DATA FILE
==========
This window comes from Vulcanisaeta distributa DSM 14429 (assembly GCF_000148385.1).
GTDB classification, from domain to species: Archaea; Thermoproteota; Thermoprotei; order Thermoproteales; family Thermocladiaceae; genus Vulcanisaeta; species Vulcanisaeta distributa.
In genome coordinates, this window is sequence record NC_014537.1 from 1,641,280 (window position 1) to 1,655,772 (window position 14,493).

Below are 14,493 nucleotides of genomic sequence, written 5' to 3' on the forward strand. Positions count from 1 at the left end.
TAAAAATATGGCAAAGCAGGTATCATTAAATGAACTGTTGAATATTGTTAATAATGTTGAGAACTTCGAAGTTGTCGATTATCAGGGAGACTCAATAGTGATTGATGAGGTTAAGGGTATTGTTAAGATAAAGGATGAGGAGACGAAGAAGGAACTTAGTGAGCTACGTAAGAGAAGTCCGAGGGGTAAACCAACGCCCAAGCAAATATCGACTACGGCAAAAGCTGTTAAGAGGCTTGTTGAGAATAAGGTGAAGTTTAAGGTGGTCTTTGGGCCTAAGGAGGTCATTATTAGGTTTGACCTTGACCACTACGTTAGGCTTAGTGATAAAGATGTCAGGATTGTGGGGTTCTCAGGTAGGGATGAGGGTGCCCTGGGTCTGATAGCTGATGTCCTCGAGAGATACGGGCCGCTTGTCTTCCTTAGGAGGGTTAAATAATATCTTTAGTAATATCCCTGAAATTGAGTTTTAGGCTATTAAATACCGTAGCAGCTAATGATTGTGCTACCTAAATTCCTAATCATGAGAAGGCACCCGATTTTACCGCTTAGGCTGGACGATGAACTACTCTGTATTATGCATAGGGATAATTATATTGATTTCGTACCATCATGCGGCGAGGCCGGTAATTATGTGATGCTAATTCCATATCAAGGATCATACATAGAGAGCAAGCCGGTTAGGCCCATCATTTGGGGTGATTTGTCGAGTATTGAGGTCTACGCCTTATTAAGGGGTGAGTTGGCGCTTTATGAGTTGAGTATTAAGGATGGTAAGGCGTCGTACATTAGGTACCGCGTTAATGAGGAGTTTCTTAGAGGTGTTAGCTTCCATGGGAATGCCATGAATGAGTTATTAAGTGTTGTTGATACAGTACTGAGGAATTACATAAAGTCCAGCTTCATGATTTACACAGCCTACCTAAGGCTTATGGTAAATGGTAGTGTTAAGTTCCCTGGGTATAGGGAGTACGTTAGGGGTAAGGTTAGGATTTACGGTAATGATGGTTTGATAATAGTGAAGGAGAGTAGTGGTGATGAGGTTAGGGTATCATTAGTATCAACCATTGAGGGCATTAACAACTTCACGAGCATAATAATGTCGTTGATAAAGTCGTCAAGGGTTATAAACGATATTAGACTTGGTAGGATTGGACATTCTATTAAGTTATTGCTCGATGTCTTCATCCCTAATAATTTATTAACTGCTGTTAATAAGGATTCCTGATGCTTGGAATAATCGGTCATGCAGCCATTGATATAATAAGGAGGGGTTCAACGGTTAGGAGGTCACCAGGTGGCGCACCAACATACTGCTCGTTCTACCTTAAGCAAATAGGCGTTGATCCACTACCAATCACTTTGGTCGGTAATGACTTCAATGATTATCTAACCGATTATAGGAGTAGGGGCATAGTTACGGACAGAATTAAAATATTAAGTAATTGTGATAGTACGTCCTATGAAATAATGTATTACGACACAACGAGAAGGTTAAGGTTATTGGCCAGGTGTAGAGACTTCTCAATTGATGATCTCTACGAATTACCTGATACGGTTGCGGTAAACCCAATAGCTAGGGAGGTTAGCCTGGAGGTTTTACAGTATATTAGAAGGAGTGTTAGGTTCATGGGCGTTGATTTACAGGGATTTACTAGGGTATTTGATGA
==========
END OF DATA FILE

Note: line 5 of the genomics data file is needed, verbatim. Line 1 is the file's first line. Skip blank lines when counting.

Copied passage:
TAAAAATATGGCAAAGCAGGTATCATTAAATGAACTGTTGAATATTGTTAATAATGTTGAGAACTTCGAAGTTGTCGATTATCAGGGAGACTCAATAGTGATTGATGAGGTTAAGGGTATTGTTAAGATAAAGGATGAGGAGACGAAGAAGGAACTTAGTGAGCTACGTAAGAGAAGTCCGAGGGGTAAACCAACGCCCAAGCAAATATCGACTACGGCAAAAGCTGTTAAGAGGCTTGTTGAGAATAAGGTGAAGTTTAAGGTGGTCTTTGGGCCTAAGGAGGTCATTATTAGGTTTGACCTTGACCACTACGTTAGGCTTAGTGATAAAGATGTCAGGATTGTGGGGTTCTCAGGTAGGGATGAGGGTGCCCTGGGTCTGATAGCTGATGTCCTCGAGAGATACGGGCCGCTTGTCTTCCTTAGGAGGGTTAAATAATATCTTTAGTAATATCCCTGAAATTGAGTTTTAGGCTATTAAATACCGTAGCAGCTAATGATTGTGCTACCTAAATTCCTAATCATGAGAAGGCACCCGATTTTACCGCTTAGGCTGGACGATGAACTACTCTGTATTATGCATAGGGATAATTATATTGATTTCGTACCATCATGCGGCGAGGCCGGTAATTATGTGATGCTAATTCCATATCAAGGATCATACATAGAGAGCAAGCCGGTTAGGCCCATCATTTGGGGTGATTTGTCGAGTATTGAGGTCTACGCCTTATTAAGGGGTGAGTTGGCGCTTTATGAGTTGAGTATTAAGGATGGTAAGGCGTCGTACATTAGGTACCGCGTTAATGAGGAGTTTCTTAGAGGTGTTAGCTTCCATGGGAATGCCATGAATGAGTTATTAAGTGTTGTTGATACAGTACTGAGGAATTACATAAAGTCCAGCTTCATGATTTACACAGCCTACCTAAGGCTTATGGTAAATGGTAGTGTTAAGTTCCCTGGGTATAGGGAGTACGTTAGGGGTAAGGTTAGGATTTACGGTAATGATGGTTTGATAATAGTGAAGGAGAGTAGTGGTGATGAGGTTAGGGTATCATTAGTATCAACCATTGAGGGCATTAACAACTTCACGAGCATAATAATGTCGTTGATAAAGTCGTCAAGGGTTATAAACGATATTAGACTTGGTAGGATTGGACATTCTATTAAGTTATTGCTCGATGTCTTCATCCCTAATAATTTATTAACTGCTGTTAATAAGGATTCCTGATGCTTGGAATAATCGGTCATGCAGCCATTGATATAATAAGGAGGGGTTCAACGGTTAGGAGGTCACCAGGTGGCGCACCAACATACTGCTCGTTCTACCTTAAGCAAATAGGCGTTGATCCACTACCAATCACTTTGGTCGGTAATGACTTCAATGATTATCTAACCGATTATAGGAGTAGGGGCATAGTTACGGACAGAATTAAAATATTAAGTAATTGTGATAGTACGTCCTATGAAATAATGTATTACGACACAACGAGAAGGTTAAGGTTATTGGCCAGGTGTAGAGACTTCTCAATTGATGATCTCTACGAATTACCTGATACGGTTGCGGTAAACCCAATAGCTAGGGAGGTTAGCCTGGAGGTTTTACAGTATATTAGAAGGAGTGTTAGGTTCATGGGCGTTGATTTACAGGGATTTACTAGGGTATTTGATGA